Australia's ROC Says Oil Assets Too Expensive
PERTH, Jul 13, 2005 (Dow Jones Commodities News via Comtex)
Despite a recent pick up in merger activity, ROC Oil Co. (ROC.AU) believes that mid-sized Australian oil producers are too expensive to get on the radar screens of cash-rich overseas rivals.
"None of the Australian oil assets are attractive to the U.S. and U.K. energy companies," ROC chief executive John Doran told Dow Jones Newswires in an interview.
"The exception may be Australian companies with overseas interests, although there are not many undervalued situations," he said.
Sydney-based ROC "looked at" Northrock Resources Ltd., a Canadian unit of Unocal Corp. (UCL), which Pogo Producing Co. (PPP) this week agreed to acquire for US$1.8 billion in cash.
"We couldn't value it at anything like what it went for," Doran said.
With cash of A$175 million and four oil projects under development, ROC has been mooted by some stockbrokers as a takeover target.
Its shares jumped 7.5% Monday to a record high of A$2.16, capping a 30% rise since the start of June. However, the shares have since eased back and were down four cents to A$2.09 in late morning trade Wednesday.
Like many other small Australian oil companies, ROC has benefited from a renewed surge in oil prices to more than US$60/barrel.
But one Sydney-based dealer attributed part of ROC's recent strength to takeover speculation, driven by interest in ROC's geographically diverse interests in offshore fields.
These include a 3.3% stake in Woodside Petroleum's (WPL.AU) US$625 million Chinguetti oil project offshore Mauritania that is due to come on stream next year.
But Doran said that the recent share price jump was probably a delayed reaction to news last week of two North Sea oil project approvals for ROC.
"Maybe the market was a little slow to react to that announcement," he said.
"They will be nice little earners that take us to four fields under development, all of which are due to come on next year," he said.
"But on the corporate front it is absolutely quiet," he said.
Despite recent energy deals, such as the Pogo transaction and CNOOC's US$18.5 billion offer for U.S.-based energy group Unocal, Australia has not featured strongly in takeover activity.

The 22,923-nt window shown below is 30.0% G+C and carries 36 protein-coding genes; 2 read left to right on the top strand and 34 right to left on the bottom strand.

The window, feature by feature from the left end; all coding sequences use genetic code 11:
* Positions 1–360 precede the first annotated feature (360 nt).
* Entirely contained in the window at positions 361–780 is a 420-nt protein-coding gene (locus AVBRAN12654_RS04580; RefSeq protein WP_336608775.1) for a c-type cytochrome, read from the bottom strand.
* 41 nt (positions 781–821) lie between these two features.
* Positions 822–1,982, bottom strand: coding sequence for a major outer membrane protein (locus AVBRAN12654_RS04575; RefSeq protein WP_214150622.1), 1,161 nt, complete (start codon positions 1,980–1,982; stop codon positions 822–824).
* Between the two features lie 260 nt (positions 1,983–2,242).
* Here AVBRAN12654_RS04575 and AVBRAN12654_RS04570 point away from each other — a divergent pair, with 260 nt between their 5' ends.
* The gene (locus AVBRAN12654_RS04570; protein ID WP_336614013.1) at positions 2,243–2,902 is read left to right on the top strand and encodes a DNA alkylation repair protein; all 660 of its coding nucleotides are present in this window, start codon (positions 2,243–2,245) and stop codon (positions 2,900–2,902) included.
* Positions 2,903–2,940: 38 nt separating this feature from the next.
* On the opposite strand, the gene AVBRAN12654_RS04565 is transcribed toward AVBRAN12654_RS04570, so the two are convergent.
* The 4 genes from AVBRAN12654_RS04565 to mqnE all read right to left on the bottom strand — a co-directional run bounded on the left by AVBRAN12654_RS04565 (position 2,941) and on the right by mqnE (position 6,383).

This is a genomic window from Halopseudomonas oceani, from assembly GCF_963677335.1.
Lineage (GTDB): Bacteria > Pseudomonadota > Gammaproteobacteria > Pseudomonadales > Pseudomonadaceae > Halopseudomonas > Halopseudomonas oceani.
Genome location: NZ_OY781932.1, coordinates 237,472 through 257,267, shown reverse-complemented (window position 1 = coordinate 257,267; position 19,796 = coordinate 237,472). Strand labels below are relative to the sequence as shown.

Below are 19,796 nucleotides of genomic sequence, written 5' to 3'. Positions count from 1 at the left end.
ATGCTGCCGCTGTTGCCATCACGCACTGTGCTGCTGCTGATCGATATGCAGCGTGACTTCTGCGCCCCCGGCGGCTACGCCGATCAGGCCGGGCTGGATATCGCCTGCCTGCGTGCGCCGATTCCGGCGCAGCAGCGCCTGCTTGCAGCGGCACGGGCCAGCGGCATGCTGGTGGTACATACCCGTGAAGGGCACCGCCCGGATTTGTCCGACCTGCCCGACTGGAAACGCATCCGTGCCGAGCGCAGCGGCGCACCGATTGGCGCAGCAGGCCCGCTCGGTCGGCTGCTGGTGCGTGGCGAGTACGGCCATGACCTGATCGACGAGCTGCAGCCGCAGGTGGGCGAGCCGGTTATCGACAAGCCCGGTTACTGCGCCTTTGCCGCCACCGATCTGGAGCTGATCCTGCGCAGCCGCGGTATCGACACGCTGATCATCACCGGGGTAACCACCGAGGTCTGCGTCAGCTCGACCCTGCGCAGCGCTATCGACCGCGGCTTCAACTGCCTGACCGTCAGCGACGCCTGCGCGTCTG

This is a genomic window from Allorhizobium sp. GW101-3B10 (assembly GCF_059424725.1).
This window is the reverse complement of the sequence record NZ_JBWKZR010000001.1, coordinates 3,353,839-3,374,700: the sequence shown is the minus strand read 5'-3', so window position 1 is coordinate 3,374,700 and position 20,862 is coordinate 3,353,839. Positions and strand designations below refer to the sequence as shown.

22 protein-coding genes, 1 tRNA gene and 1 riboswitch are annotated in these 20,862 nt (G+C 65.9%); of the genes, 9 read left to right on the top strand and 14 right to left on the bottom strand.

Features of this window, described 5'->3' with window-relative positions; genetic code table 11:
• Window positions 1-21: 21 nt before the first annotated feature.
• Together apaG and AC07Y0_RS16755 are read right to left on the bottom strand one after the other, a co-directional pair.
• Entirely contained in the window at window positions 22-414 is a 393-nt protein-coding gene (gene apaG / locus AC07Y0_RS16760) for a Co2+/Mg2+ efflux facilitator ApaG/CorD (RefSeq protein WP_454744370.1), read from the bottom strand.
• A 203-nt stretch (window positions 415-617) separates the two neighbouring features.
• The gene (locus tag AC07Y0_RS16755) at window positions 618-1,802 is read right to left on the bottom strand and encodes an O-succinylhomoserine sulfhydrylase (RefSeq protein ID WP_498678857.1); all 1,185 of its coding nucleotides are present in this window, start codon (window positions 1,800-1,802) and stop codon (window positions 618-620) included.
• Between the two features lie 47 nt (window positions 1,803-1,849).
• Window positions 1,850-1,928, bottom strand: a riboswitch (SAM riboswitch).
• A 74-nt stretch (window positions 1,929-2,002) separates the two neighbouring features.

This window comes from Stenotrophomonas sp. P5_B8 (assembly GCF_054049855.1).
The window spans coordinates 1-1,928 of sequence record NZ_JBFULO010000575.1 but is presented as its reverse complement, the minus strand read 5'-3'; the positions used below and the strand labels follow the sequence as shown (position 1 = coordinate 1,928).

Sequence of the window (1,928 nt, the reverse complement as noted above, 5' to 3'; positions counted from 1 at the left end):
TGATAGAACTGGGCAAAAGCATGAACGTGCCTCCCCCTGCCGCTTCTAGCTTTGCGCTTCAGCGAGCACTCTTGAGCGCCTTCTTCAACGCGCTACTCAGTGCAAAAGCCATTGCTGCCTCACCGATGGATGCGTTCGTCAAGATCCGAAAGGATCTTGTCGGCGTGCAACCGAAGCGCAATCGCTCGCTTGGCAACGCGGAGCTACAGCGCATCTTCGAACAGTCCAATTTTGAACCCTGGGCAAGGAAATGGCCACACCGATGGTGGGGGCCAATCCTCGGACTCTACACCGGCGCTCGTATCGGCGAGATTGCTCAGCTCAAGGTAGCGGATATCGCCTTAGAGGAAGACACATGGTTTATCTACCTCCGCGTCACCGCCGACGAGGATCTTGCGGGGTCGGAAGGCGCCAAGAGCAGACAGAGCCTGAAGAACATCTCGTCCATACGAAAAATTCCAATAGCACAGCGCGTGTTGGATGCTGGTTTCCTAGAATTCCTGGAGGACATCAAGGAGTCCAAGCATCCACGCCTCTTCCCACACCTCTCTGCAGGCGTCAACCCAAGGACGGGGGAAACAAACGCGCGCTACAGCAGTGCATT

Aside from a small merger deal now underway between Perth-based companies Arc Energy (ARQ.AU) and Voyager Energy (VOY.AU), it has been 12 months since the last significant oil takeover when Indonesia's PT Medco Energi Internasional (MEDC.JK) paid A$350 million for Novus Petroleum.
This may be because asset prices are too high following strong oil price-driven share market gains, Doran believes.
ROC said last week that its part-owned Blane and Enoch fields in the North Sea are expected to be developed for A$391 million and A$178 million respectively.
Production from both fields is scheduled to start in late 2006 at rates of 14,000 barrels of oil per day for Blane and 12,000 bopd for Enoch. Roc owns 12.5% of Blane and 12% of Enoch.
ROC is also operator and 37.5% owner of the A$220 million Cliff Head development offshore Western Australia.
ROC's total share of production will be between 6,000-8,000 barrels of oil per day once Cliff Head and Chinguetti come on stream in the first quarter of next year, Doran said.
ROC is also earning 20% of the BHP Billiton's (BHP) Jacala prospect, offshore Western Australia, which has a target size of around one billion barrels of oil.
Jacala is due to be drilled in October, Doran said.
Copyright (c) 2005 Dow Jones & Company, Inc.
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